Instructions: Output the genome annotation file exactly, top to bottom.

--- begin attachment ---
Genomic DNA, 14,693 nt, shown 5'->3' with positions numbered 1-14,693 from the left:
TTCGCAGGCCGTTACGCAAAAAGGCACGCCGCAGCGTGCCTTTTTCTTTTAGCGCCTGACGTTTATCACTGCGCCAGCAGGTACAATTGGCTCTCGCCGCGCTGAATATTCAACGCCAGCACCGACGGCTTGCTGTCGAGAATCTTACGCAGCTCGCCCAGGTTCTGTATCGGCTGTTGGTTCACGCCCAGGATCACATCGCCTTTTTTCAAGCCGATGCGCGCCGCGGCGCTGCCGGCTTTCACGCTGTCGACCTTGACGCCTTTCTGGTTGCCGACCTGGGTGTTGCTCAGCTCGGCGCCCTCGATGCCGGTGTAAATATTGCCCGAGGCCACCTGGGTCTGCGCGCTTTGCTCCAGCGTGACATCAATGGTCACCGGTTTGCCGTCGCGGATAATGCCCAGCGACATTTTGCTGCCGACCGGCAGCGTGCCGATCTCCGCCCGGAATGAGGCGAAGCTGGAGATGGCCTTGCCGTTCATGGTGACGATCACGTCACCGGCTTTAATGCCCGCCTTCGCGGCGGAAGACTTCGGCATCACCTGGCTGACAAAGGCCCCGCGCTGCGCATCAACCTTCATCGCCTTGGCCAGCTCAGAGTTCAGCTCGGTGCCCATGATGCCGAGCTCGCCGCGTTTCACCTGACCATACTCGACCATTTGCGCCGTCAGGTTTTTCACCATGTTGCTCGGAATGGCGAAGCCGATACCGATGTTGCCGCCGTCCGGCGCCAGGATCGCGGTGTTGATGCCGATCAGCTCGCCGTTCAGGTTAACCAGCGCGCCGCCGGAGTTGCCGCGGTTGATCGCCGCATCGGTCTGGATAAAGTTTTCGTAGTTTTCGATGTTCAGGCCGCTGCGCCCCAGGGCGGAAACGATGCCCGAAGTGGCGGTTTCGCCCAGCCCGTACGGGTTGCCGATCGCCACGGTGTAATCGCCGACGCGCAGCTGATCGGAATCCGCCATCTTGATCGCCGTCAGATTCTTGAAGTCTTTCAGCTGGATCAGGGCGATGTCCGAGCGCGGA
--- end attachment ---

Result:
Genomic DNA, 14,693 nt, shown 5'->3' with positions numbered 1-14,693 from the left:
TTCGCAGGCCGTTACGCAAAAAGGCACGCCGCAGCGTGCCTTTTTCTTTTAGCGCCTGACGTTTATCACTGCGCCAGCAGGTACAATTGGCTCTCGCCGCGCTGAATATTCAACGCCAGCACCGACGGCTTGCTGTCGAGAATCTTACGCAGCTCGCCCAGGTTCTGTATCGGCTGTTGGTTCACGCCCAGGATCACATCGCCTTTTTTCAAGCCGATGCGCGCCGCGGCGCTGCCGGCTTTCACGCTGTCGACCTTGACGCCTTTCTGGTTGCCGACCTGGGTGTTGCTCAGCTCGGCGCCCTCGATGCCGGTGTAAATATTGCCCGAGGCCACCTGGGTCTGCGCGCTTTGCTCCAGCGTGACATCAATGGTCACCGGTTTGCCGTCGCGGATAATGCCCAGCGACATTTTGCTGCCGACCGGCAGCGTGCCGATCTCCGCCCGGAATGAGGCGAAGCTGGAGATGGCCTTGCCGTTCATGGTGACGATCACGTCACCGGCTTTAATGCCCGCCTTCGCGGCGGAAGACTTCGGCATCACCTGGCTGACAAAGGCCCCGCGCTGCGCATCAACCTTCATCGCCTTGGCCAGCTCAGAGTTCAGCTCGGTGCCCATGATGCCGAGCTCGCCGCGTTTCACCTGACCATACTCGACCATTTGCGCCGTCAGGTTTTTCACCATGTTGCTCGGAATGGCGAAGCCGATACCGATGTTGCCGCCGTCCGGCGCCAGGATCGCGGTGTTGATGCCGATCAGCTCGCCGTTCAGGTTAACCAGCGCGCCGCCGGAGTTGCCGCGGTTGATCGCCGCATCGGTCTGGATAAAGTTTTCGTAGTTTTCGATGTTCAGGCCGCTGCGCCCCAGGGCGGAAACGATGCCCGAAGTGGCGGTTTCGCCCAGCCCGTACGGGTTGCCGATCGCCACGGTGTAATCGCCGACGCGCAGCTGATCGGAATCCGCCATCTTGATCGCCGTCAGATTCTTGAAGTCTTTCAGCTGGATCAGGGCGATGTCCGAGCGCGGA